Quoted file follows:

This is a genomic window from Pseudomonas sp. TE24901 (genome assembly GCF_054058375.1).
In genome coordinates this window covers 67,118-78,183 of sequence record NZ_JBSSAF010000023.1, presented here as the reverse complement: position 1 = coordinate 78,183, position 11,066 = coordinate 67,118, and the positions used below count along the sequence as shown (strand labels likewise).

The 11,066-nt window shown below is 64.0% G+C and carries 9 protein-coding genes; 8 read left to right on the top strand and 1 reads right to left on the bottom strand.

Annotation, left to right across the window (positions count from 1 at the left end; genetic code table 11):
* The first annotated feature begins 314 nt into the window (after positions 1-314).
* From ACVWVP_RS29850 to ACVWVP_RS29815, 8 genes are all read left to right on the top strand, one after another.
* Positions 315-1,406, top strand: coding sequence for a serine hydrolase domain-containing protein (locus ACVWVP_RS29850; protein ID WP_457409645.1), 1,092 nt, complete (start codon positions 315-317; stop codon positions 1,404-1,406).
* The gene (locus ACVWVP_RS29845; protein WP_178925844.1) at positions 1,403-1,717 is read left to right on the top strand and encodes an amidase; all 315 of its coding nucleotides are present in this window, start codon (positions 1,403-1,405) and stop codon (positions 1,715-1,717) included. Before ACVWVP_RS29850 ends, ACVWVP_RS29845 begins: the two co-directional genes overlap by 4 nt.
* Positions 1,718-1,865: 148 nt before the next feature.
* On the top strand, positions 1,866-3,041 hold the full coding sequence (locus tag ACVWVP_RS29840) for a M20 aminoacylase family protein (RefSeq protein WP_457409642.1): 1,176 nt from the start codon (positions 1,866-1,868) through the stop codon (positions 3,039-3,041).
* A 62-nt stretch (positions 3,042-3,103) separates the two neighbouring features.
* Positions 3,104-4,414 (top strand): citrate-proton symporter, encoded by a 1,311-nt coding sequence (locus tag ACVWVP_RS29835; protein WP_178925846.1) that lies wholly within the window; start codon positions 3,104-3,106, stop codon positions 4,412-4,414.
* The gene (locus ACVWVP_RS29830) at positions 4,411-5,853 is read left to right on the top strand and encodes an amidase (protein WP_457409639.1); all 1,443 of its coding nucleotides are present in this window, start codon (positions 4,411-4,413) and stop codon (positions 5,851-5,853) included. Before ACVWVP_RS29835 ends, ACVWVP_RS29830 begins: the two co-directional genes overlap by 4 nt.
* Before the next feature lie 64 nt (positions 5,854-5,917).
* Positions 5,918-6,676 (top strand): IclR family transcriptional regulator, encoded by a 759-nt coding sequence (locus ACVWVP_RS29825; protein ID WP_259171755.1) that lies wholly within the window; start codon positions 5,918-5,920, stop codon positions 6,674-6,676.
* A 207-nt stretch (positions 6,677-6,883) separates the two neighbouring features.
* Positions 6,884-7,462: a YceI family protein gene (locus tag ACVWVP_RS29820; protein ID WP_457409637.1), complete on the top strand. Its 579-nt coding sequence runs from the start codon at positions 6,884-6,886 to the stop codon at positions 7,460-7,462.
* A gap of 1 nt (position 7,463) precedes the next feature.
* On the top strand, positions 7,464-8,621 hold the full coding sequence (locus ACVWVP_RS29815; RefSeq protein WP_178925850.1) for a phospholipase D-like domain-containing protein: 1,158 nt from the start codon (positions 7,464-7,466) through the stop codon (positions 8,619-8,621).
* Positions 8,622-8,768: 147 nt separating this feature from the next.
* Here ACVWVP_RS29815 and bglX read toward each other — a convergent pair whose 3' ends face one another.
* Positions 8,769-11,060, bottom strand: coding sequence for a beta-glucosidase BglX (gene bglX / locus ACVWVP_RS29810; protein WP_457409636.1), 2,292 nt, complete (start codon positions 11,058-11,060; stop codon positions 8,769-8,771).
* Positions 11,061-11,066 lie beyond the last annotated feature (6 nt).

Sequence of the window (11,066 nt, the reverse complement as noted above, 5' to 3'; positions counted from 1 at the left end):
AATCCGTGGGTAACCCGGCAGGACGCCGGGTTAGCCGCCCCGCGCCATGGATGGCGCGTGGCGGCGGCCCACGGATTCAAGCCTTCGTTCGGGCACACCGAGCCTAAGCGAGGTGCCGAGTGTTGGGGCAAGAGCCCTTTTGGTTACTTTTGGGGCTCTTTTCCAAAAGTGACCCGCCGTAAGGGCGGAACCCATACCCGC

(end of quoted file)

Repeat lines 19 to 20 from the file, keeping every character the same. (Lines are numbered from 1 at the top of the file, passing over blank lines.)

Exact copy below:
* On the top strand, positions 7,464-8,621 hold the full coding sequence (locus ACVWVP_RS29815; RefSeq protein WP_178925850.1) for a phospholipase D-like domain-containing protein: 1,158 nt from the start codon (positions 7,464-7,466) through the stop codon (positions 8,619-8,621).
* Positions 8,622-8,768: 147 nt separating this feature from the next.